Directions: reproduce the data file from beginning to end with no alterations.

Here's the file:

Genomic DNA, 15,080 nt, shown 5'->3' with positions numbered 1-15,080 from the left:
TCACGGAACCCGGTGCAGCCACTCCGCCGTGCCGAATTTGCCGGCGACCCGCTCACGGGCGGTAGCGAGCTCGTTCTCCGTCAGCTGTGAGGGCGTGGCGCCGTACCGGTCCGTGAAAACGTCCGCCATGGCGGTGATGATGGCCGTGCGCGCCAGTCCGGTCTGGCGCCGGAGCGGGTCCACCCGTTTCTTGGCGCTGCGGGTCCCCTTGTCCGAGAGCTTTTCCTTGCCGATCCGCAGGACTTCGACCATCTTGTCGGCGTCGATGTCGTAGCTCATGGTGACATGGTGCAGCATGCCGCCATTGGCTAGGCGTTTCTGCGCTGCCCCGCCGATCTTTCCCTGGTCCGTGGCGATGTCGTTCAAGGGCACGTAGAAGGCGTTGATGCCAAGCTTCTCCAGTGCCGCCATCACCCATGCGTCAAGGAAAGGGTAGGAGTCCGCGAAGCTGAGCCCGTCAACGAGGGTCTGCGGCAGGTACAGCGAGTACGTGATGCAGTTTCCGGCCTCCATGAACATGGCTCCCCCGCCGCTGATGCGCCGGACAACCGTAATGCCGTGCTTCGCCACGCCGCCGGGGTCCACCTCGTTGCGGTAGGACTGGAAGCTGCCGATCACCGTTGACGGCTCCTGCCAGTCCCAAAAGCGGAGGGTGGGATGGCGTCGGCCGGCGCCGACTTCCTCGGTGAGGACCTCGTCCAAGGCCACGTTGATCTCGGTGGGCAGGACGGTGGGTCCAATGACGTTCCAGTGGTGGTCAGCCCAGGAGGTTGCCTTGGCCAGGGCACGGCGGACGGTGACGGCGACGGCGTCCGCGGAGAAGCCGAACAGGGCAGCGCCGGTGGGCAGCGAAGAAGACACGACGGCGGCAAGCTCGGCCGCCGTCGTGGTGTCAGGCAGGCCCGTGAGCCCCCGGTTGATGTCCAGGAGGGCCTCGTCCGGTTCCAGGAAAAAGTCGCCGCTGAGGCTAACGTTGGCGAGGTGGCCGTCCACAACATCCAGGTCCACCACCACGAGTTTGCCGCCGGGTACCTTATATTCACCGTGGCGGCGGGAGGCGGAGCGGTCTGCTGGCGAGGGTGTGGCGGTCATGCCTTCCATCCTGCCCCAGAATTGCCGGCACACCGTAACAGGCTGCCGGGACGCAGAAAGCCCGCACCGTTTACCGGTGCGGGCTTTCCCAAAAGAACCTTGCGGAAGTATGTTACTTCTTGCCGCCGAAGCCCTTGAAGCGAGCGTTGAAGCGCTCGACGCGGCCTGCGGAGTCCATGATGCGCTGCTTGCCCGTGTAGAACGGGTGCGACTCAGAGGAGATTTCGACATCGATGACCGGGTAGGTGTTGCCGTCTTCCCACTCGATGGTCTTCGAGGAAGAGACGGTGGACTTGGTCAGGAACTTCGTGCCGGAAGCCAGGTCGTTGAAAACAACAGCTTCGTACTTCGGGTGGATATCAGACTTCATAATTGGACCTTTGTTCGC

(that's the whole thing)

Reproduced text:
Genomic DNA, 15,080 nt, shown 5'->3' with positions numbered 1-15,080 from the left:
TCACGGAACCCGGTGCAGCCACTCCGCCGTGCCGAATTTGCCGGCGACCCGCTCACGGGCGGTAGCGAGCTCGTTCTCCGTCAGCTGTGAGGGCGTGGCGCCGTACCGGTCCGTGAAAACGTCCGCCATGGCGGTGATGATGGCCGTGCGCGCCAGTCCGGTCTGGCGCCGGAGCGGGTCCACCCGTTTCTTGGCGCTGCGGGTCCCCTTGTCCGAGAGCTTTTCCTTGCCGATCCGCAGGACTTCGACCATCTTGTCGGCGTCGATGTCGTAGCTCATGGTGACATGGTGCAGCATGCCGCCATTGGCTAGGCGTTTCTGCGCTGCCCCGCCGATCTTTCCCTGGTCCGTGGCGATGTCGTTCAAGGGCACGTAGAAGGCGTTGATGCCAAGCTTCTCCAGTGCCGCCATCACCCATGCGTCAAGGAAAGGGTAGGAGTCCGCGAAGCTGAGCCCGTCAACGAGGGTCTGCGGCAGGTACAGCGAGTACGTGATGCAGTTTCCGGCCTCCATGAACATGGCTCCCCCGCCGCTGATGCGCCGGACAACCGTAATGCCGTGCTTCGCCACGCCGCCGGGGTCCACCTCGTTGCGGTAGGACTGGAAGCTGCCGATCACCGTTGACGGCTCCTGCCAGTCCCAAAAGCGGAGGGTGGGATGGCGTCGGCCGGCGCCGACTTCCTCGGTGAGGACCTCGTCCAAGGCCACGTTGATCTCGGTGGGCAGGACGGTGGGTCCAATGACGTTCCAGTGGTGGTCAGCCCAGGAGGTTGCCTTGGCCAGGGCACGGCGGACGGTGACGGCGACGGCGTCCGCGGAGAAGCCGAACAGGGCAGCGCCGGTGGGCAGCGAAGAAGACACGACGGCGGCAAGCTCGGCCGCCGTCGTGGTGTCAGGCAGGCCCGTGAGCCCCCGGTTGATGTCCAGGAGGGCCTCGTCCGGTTCCAGGAAAAAGTCGCCGCTGAGGCTAACGTTGGCGAGGTGGCCGTCCACAACATCCAGGTCCACCACCACGAGTTTGCCGCCGGGTACCTTATATTCACCGTGGCGGCGGGAGGCGGAGCGGTCTGCTGGCGAGGGTGTGGCGGTCATGCCTTCCATCCTGCCCCAGAATTGCCGGCACACCGTAACAGGCTGCCGGGACGCAGAAAGCCCGCACCGTTTACCGGTGCGGGCTTTCCCAAAAGAACCTTGCGGAAGTATGTTACTTCTTGCCGCCGAAGCCCTTGAAGCGAGCGTTGAAGCGCTCGACGCGGCCTGCGGAGTCCATGATGCGCTGCTTGCCCGTGTAGAACGGGTGCGACTCAGAGGAGATTTCGACATCGATGACCGGGTAGGTGTTGCCGTCTTCCCACTCGATGGTCTTCGAGGAAGAGACGGTGGACTTGGTCAGGAACTTCGTGCCGGAAGCCAGGTCGTTGAAAACAACAGCTTCGTACTTCGGGTGGATATCAGACTTCATAATTGGACCTTTGTTCGC